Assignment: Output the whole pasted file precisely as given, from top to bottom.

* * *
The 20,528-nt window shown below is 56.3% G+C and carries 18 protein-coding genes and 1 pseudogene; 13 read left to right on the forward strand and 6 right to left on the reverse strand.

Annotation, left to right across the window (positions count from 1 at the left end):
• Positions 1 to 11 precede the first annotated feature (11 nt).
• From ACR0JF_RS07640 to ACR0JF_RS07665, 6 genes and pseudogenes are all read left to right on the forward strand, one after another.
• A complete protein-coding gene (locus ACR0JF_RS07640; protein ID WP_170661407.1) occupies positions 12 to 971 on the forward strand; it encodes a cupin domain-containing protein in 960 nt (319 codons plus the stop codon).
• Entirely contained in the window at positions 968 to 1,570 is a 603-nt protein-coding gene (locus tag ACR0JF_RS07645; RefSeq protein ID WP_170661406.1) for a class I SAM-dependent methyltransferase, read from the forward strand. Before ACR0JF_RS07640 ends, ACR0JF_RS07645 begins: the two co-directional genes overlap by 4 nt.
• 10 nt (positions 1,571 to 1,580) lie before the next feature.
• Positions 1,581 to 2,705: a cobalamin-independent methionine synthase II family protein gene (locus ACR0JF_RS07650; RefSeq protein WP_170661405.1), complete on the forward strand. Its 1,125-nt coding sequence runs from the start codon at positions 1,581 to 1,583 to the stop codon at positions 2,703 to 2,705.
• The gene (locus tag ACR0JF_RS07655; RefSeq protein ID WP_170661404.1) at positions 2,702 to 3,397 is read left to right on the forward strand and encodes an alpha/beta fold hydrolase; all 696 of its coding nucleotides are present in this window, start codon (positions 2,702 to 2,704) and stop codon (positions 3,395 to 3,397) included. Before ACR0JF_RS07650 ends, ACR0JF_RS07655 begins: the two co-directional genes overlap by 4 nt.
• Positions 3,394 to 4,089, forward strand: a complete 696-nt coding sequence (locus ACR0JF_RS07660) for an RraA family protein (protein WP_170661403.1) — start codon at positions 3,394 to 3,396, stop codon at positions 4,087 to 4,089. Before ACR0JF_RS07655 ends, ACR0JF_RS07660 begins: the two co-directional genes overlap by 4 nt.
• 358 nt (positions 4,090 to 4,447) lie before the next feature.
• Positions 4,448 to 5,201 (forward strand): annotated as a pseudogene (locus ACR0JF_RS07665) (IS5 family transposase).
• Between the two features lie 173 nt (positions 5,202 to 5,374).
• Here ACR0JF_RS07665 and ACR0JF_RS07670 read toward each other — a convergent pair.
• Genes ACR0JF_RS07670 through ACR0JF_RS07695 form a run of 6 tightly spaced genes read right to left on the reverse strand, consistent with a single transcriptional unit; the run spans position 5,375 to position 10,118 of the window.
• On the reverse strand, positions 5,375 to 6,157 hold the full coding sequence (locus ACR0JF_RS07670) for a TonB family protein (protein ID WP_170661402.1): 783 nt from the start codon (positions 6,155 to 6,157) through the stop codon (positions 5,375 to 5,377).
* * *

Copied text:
The 20,528-nt window shown below is 56.3% G+C and carries 18 protein-coding genes and 1 pseudogene; 13 read left to right on the forward strand and 6 right to left on the reverse strand.

Annotation, left to right across the window (positions count from 1 at the left end):
• Positions 1 to 11 precede the first annotated feature (11 nt).
• From ACR0JF_RS07640 to ACR0JF_RS07665, 6 genes and pseudogenes are all read left to right on the forward strand, one after another.
• A complete protein-coding gene (locus ACR0JF_RS07640; protein ID WP_170661407.1) occupies positions 12 to 971 on the forward strand; it encodes a cupin domain-containing protein in 960 nt (319 codons plus the stop codon).
• Entirely contained in the window at positions 968 to 1,570 is a 603-nt protein-coding gene (locus tag ACR0JF_RS07645; RefSeq protein ID WP_170661406.1) for a class I SAM-dependent methyltransferase, read from the forward strand. Before ACR0JF_RS07640 ends, ACR0JF_RS07645 begins: the two co-directional genes overlap by 4 nt.
• 10 nt (positions 1,571 to 1,580) lie before the next feature.
• Positions 1,581 to 2,705: a cobalamin-independent methionine synthase II family protein gene (locus ACR0JF_RS07650; RefSeq protein WP_170661405.1), complete on the forward strand. Its 1,125-nt coding sequence runs from the start codon at positions 1,581 to 1,583 to the stop codon at positions 2,703 to 2,705.
• The gene (locus tag ACR0JF_RS07655; RefSeq protein ID WP_170661404.1) at positions 2,702 to 3,397 is read left to right on the forward strand and encodes an alpha/beta fold hydrolase; all 696 of its coding nucleotides are present in this window, start codon (positions 2,702 to 2,704) and stop codon (positions 3,395 to 3,397) included. Before ACR0JF_RS07650 ends, ACR0JF_RS07655 begins: the two co-directional genes overlap by 4 nt.
• Positions 3,394 to 4,089, forward strand: a complete 696-nt coding sequence (locus ACR0JF_RS07660) for an RraA family protein (protein WP_170661403.1) — start codon at positions 3,394 to 3,396, stop codon at positions 4,087 to 4,089. Before ACR0JF_RS07655 ends, ACR0JF_RS07660 begins: the two co-directional genes overlap by 4 nt.
• 358 nt (positions 4,090 to 4,447) lie before the next feature.
• Positions 4,448 to 5,201 (forward strand): annotated as a pseudogene (locus ACR0JF_RS07665) (IS5 family transposase).
• Between the two features lie 173 nt (positions 5,202 to 5,374).
• Here ACR0JF_RS07665 and ACR0JF_RS07670 read toward each other — a convergent pair.
• Genes ACR0JF_RS07670 through ACR0JF_RS07695 form a run of 6 tightly spaced genes read right to left on the reverse strand, consistent with a single transcriptional unit; the run spans position 5,375 to position 10,118 of the window.
• On the reverse strand, positions 5,375 to 6,157 hold the full coding sequence (locus ACR0JF_RS07670) for a TonB family protein (protein ID WP_170661402.1): 783 nt from the start codon (positions 6,155 to 6,157) through the stop codon (positions 5,375 to 5,377).